“She was being asked to cover up the mark on her eye – her birthmark – when she went for auditions,” Lloyd continues. "Vous connaissez, it outraged me that she was being judged in this way, in a way that a man never would be.” Lloyd first met Dunne in 2012 when she cast her as Portia alongside Walter as Brutus in Julius Caesar, the first of Lloyd’s ground-breaking all-female Shakespeare trilogy at the Donmar Warehouse. When she heard that Dunne thought the film needed a bigger star than herself to get the funding, Lloyd thought, “Sod this. She has to play the lead in this and maybe if I commit to it, I can make that happen.”
En tous cas, a more low-key working environment was alluring to Lloyd, who describes big-budget films as “a great big juggernaut of a machine”.
Accédez au streaming illimité de films et d'émissions de télévision avec Amazon Prime Video Inscrivez-vous maintenant pour un essai gratuit de 30 jours
“I wanted to get into the realm of low-budget films because I thought that it might help me bring the kind of work I was doing in the theatre and align it more with what I’m wanting to do on screen," elle dit. “It’s more just trying to prevent the working environment feeling quite so schizophrenic. And by working on a lower-budget film, it feels a little bit more like the world I’m used to. It’s more earthbound.”
Lloyd has always been a trailblazer: from her all-female Shakespeare plays to hit films and musicals, she’s always put women centre stage. When she left an all-girls arts-based boarding school at the foot of the Malvern Hills, where they “played all the parts in plays”, she was “a bit shocked” that women were only given “two small handmaid roles” in the real world of theatre. "Je pensais, ‘God, we’ve got to get back to the program here!’ Back to what it feels like when we have not just a tiny slice of the cake, but at least half.”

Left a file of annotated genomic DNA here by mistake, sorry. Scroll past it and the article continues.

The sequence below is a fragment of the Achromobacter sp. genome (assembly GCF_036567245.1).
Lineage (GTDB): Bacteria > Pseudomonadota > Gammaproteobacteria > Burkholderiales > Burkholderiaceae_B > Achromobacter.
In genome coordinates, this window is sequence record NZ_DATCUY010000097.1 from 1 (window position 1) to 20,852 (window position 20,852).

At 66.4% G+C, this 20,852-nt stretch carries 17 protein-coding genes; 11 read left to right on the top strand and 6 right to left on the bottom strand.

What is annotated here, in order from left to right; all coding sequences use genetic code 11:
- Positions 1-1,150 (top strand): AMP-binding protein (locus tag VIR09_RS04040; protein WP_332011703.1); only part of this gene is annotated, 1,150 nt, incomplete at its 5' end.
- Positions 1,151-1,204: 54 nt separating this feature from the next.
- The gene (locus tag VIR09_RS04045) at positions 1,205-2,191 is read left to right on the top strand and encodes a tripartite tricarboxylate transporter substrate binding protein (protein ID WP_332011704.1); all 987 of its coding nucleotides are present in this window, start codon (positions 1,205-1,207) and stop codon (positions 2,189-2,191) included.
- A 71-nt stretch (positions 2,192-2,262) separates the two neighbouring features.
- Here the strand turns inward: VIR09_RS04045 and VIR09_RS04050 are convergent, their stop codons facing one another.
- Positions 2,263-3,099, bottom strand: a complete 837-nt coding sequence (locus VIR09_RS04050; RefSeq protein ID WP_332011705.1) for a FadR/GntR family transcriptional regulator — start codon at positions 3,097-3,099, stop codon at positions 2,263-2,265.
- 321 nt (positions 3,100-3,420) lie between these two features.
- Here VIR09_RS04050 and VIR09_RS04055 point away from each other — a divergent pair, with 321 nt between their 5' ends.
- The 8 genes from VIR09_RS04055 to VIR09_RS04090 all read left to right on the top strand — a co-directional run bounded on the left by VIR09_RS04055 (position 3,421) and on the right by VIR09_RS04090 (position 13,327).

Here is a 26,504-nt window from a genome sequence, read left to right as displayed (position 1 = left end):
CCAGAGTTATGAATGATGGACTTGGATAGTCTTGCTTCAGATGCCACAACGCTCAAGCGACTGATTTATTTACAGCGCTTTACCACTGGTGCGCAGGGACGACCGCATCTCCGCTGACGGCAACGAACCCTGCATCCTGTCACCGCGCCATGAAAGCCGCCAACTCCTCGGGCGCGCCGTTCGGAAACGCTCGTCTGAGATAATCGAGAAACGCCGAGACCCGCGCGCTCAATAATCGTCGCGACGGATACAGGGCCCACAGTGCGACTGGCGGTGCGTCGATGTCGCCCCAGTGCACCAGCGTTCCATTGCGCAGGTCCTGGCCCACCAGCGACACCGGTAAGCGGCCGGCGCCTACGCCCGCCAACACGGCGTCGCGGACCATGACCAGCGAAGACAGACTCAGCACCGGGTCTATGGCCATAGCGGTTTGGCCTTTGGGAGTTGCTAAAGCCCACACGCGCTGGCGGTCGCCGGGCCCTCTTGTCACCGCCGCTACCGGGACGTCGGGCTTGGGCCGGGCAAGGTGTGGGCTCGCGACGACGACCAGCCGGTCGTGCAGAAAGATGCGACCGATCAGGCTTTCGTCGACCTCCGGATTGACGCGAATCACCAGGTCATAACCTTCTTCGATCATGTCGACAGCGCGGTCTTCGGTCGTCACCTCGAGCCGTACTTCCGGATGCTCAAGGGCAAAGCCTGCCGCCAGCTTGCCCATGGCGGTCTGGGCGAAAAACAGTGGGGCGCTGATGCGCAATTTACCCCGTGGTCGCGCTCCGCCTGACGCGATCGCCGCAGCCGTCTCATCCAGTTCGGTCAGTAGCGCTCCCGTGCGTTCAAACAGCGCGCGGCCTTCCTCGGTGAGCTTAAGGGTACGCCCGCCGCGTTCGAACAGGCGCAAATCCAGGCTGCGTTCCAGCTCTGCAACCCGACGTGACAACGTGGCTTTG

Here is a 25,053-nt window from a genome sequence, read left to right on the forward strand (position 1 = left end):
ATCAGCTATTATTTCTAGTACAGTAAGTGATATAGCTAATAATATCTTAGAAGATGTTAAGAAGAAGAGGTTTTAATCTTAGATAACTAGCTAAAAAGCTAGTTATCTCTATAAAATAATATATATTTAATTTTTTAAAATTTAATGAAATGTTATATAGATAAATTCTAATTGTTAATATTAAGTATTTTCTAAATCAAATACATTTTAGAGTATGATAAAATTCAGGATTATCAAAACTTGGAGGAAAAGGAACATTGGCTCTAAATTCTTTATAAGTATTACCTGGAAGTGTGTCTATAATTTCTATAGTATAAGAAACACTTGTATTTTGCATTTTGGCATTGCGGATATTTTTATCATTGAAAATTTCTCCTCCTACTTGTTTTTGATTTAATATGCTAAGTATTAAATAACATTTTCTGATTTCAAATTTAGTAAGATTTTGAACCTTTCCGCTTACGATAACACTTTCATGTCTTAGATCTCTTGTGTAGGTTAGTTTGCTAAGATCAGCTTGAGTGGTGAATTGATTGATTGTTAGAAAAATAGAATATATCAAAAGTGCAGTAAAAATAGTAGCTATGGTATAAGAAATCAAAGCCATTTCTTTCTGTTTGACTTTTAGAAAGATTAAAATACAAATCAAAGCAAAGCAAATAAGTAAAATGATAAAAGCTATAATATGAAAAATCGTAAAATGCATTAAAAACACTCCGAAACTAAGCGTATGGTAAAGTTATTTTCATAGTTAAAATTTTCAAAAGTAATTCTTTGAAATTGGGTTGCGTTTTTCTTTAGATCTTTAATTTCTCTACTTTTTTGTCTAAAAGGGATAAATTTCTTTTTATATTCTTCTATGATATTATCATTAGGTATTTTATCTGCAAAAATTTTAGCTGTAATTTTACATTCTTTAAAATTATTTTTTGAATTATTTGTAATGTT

After reading English and drama at the University of Birmingham, she had a five-year stint in the BBC TV drama department, before getting an Arts Council grant to train as a theatre director in 1985, vieilli 28. Her productions were bold, inventive, often radical, drilling down to the roots of the characters’ psychological make-up – as in the case of her adaptation of Schiller’s Mary Stuart, starring Janet McTeer (Marie) and Walter (Elizabeth I) at the Donmar in 2005, in which Lloyd zoomed in on the rival queens’ sense of isolation in a man’s world by dressing them in period costume, while the male courtiers wore modern dress.
She also forged a career as a successful opera director, causing controversy with her ENO production of Wagner’s Ring Cycle dans 2005, in which Brunnhilde, the leading character in part of the four-cycle opera Twilight of the Gods, was portrayed as a suicide bomber. Her all-female Shakespeare trilogy – developed at HMP Holloway with a cast that included ex-offenders – was also deemed provocative at first, and dismissed as voguish. “A swathe of the critics were annoyed. I think they thought it was a sort of an attempt at a coup of the establishment,” says Lloyd. But it became a game changer by the time she had finished it with The Tempest dans 2017, with five-star reviews proving that a Shakespeare cast no longer needed to be male.